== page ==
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Wisconsin Policy

Updated As Of: April 17, 2017


In the State of Wisconsin, qualified undocumented students were eligible for in-state tuition from 2009 to 2011, but AB 40 revoked eligibility in 2011.  Undocumented students must now pay out-of-state tuition rates at Wisconsin public colleges and universities.

Legislative History

  • AB 929 was introduced in February 2016 and has been referred to the Committee on Colleges and Universities. If passed, the bill will allow undocumented students who have graduated from a Wisconsin high school or received an equivalent degree, lived in the state for at least 3 years prior to high school graduation and enroll in a University of Wisconsin system institution or Wisconsin technical school to qualify for in-state tuition rates.
  • AB 785, introduced in February 2014, would have extended in-state tuition to qualified undocumented students but failed to pass.
  • AB 40, passed in 2011, revoked eligibility for in-state tuition.
  • AB 75, approved In 2009, extended in-state tuition eligibility to undocumented students meeting certain criteria.
  • AB 95, introduced in 2003, would have extended in-state tuition eligibility to undocumented students but failed to pass.

Other Relevant Policies

  • AB 190 was introduced in March 2017. If passed, it would prohibit a city or county from enacting policy that prohibits the enforcement of federal or state immigration law.
  • AB 127 was introduced in March 2017. If passed, it would prohibit cities and counties from enacting policies that would prohibit inquiries and reports about immigration status, and would also authorize residents to commence enforcement actions.
  • bipartisan bill giving undocumented immigrants driver’s card eligibility was introduced in February 2014.
  • Representative Don Pridemore introduced an Arizona-style anti-immigrant bill (AB 173) in 2011, but it failed to pass.
  • In 2010, the city of Madison passed a resolution supporting immigration reform and limiting local police involvement in federal immigration law enforcement.


  • Voces de la Frontera campaigns for civil and social rights of immigrants. Students United for Recognizing Immigrant Rights is a high school chapter of Voces de la Frontera. 
  • ACLU Wisconsin is dedicated to defending civil liberties and rights for all Wisconsin residents.
  • Unión de Trabajadores Inmigrantes Youth is a labor and community organization made to defend all workers’ rights
  • Alcance: Provide higher education information and assistance to Latino families in order to create greater educational achievement.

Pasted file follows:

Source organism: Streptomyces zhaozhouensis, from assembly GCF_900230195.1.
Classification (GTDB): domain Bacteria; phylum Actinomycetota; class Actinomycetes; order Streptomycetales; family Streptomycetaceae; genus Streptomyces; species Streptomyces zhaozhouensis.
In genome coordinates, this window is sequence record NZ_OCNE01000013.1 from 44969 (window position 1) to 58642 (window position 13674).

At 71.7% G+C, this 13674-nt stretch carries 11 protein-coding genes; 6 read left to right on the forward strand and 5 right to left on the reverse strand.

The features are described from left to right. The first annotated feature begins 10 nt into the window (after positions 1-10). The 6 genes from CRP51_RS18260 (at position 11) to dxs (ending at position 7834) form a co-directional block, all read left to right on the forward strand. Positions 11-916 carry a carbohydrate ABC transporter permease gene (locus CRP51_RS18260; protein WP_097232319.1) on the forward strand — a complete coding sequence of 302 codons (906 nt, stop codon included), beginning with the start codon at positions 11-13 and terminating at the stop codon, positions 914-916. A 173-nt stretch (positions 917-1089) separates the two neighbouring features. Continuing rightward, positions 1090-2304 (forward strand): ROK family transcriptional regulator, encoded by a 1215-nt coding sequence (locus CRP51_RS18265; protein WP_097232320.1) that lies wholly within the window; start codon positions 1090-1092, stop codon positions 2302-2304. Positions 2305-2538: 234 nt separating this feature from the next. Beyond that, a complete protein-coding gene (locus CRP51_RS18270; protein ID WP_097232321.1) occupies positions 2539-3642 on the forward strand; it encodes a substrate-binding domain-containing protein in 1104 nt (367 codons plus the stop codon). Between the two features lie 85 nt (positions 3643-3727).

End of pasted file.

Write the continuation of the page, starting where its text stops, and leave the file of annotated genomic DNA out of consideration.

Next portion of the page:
• Wisconsin Network for Peace and Justice works to educate the general public on immigrant issues, and collaborates with other advocacy groups to change unjust immigration laws.

Research and Policy Reports


Federal law has been unsuccessful at addressing comprehensive access to postsecondary education for undocumented students. Despite efforts to pass the DREAM Act and comprehensive immigration reform, Congress has not addressed the current ambiguous language in IIRIRA regarding undocumented students' eligibility for educational benefits (i.e. in-state tuition and state-funded financial aid programs). Therefore, much of the policy activity regarding postsecondary access for undocumented students has shifted to state and system levels. As a result, state policymakers and higher education institutions take varied approaches to either broadening or restricting access to postsecondary education and educational benefits. Others states have yet to take formal action on this issue, leaving the decision to individual campus leaders.

Under the provisions of this ambiguous policy context, undocumented youth encounter contentious environments with policies that range from inclusive, restrictive, or unstipulated stances.

Inclusive: States with policies that explicitly grant in-state tuition and/or eligibility for public financial aid for undocumented students.

Restrictive: States with policies that explicitly deny eligibility for admission and/or in-state tuition for undocumented students.

Unstipulated: States that do not have stated policies that explicitly address undocumented student access to postsecondary education.

State and system policies are volatile and continuously changing. For the latest, please visit the uLEAD NewsdeskFor information specific to individual state context, click in the subheadings below.